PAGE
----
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Gatekeepers to blackness should contemplate the Camembert

Jill of all trades but really, mistress of none, Carien has of late been a political tourist chasing elections and summits in various parts of the world, especially in Africa. After spending her student days at political rallies in South Africa right through the country's first democratic elections in 1994, and after an extended working holiday in London, Carien started working for newspapers full-time in 2003. She's pretty much had her share of reporting on South African politics, attending gatherings and attracting trolls, but still finds herself attracted to it like a moth to a veld fire. Her ultimate ambition in life is to become a travelling chocolate writer of international fame.

What’s up with some black people? They’ve been going around, judging folk on not being black (enough) when they do this, eat that, or say such. Census tick boxes aside, why do people still have to pass some prejudiced gatekeeper in order to be permitted to wear the skin they’ve been born with?

These questions first came to me last week over a deepfried Camembert with berry preserve. The lunch in a laid-back Joburg grill involved myself, a lawyer, a politician and an ex-unionist. My companions were black.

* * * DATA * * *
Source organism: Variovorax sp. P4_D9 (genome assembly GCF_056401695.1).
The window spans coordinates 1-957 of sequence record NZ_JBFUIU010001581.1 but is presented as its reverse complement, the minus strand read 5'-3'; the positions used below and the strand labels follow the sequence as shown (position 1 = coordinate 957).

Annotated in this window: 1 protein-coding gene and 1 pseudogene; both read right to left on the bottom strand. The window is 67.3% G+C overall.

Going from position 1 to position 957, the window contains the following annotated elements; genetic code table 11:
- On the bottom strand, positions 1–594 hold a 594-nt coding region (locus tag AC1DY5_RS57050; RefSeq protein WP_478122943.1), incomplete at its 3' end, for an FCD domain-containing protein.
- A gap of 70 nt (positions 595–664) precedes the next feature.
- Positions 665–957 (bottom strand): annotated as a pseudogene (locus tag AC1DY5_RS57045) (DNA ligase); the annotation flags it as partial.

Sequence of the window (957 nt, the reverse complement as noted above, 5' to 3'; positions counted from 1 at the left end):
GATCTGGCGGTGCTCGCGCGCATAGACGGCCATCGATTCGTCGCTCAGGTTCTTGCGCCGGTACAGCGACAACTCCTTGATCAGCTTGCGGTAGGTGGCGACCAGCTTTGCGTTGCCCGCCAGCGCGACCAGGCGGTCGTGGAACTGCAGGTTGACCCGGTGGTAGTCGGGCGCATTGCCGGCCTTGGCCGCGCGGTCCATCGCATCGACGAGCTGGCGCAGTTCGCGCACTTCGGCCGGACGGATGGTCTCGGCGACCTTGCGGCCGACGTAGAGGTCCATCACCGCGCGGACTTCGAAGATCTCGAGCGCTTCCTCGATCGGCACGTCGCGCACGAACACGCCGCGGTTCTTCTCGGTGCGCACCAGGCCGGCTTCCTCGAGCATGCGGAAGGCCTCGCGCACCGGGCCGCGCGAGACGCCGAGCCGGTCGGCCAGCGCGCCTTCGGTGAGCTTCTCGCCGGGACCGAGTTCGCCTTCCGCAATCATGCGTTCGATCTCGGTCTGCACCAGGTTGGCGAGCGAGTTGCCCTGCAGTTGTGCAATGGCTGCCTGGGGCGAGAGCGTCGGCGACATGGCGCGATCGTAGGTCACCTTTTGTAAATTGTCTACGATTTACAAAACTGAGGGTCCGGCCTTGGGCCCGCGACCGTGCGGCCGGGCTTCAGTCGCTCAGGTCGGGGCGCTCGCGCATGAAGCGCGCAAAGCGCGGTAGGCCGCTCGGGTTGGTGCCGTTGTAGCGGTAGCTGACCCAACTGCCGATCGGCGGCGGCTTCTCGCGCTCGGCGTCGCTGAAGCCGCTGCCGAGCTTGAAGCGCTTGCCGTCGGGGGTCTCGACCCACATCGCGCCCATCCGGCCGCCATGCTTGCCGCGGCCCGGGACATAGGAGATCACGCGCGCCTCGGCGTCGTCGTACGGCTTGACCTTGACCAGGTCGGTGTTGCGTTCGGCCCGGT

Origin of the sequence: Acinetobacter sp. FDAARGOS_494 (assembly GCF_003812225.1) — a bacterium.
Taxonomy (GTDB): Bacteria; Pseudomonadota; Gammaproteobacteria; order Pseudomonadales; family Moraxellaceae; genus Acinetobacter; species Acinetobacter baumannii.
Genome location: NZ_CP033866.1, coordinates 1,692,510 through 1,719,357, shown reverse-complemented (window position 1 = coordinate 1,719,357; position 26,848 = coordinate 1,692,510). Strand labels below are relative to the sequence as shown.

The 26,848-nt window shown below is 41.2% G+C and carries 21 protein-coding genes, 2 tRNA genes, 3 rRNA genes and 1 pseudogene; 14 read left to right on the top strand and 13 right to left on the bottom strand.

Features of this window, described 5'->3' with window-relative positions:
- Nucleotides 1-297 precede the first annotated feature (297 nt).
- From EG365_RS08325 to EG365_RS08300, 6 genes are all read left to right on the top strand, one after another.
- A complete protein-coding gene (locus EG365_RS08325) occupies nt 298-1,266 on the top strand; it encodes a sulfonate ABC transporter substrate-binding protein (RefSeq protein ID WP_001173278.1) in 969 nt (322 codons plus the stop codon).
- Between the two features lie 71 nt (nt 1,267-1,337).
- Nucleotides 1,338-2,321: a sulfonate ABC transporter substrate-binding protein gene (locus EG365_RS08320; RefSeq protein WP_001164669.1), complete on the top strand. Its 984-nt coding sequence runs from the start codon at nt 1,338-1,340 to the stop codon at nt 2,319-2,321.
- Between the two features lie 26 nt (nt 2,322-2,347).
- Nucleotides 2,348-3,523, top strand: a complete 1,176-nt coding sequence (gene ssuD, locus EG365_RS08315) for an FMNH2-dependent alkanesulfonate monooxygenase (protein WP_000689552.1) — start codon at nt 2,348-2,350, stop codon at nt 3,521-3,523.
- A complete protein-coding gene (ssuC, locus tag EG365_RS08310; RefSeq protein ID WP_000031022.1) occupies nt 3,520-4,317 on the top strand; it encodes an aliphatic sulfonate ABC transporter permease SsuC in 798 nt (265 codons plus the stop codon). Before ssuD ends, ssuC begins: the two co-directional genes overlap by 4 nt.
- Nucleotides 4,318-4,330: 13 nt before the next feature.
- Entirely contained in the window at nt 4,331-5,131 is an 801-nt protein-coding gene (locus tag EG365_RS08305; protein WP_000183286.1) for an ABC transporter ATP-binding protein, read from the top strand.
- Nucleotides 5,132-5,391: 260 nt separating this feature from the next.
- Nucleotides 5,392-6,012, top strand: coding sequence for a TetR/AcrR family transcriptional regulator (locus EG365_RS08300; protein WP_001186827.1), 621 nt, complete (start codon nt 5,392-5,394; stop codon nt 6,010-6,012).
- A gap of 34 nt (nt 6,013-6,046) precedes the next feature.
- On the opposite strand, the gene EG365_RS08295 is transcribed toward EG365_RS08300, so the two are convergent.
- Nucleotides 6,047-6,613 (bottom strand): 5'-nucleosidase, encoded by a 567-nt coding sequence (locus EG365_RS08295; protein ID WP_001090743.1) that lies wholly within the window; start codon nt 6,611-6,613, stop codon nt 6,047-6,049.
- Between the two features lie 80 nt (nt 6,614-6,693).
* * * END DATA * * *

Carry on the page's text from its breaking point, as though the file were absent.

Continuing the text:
When the ex-unionist, probably the oldest and quietest one in our party (politicians and lawyers like to talk), ordered the Camembert for starters, the lawyer felt obliged to comment about this cosmopolitan dish. Since when do black guys eat food like that, was the gist of his remarks.

The ex-unionist looked up from his dish like an unphased cat at a yapping, impotent poodle. He didn’t stop eating, which left the response to me (I was also starterless).

I told the lawyer my pizza story. Way back when I was younger, my grandparents, like most rural South African folk of their generation, thought pizza was a bit foreign (heck, they didn’t even pronounce “pizza” properly), but they never derided us kids as being less Afrikaner for loving it.

How limited and boring my diet would have been if those around me still expected me to stick to rice, meat and potatoes as staples, like a “good” Afrikaner.

The food talk brings us to Lindiwe Mazibuko. Her appearance in the headlines, quite frequently nowadays, is almost always accompanied by a debate about whether she’s black enough or not.

The same questions aren’t being asked about someone like, say, ANC Youth League leader Julius Malema, who also hogged the headlines on Thursday (for his march on Pretoria). He apparently does things that are alien to African culture, such as disrespecting his elders. Is he considered black enough because he speaks with a razzmatazz accent and comes from a poor house?

True, Mazibuko’s blackness will always be more loaded than Malema’s, because she is in a party which has up to now been dominated by white people. The DA aims to transform itself into a governing party and therefore it wants more black votes, so Mazibuko has become a kind of focus point.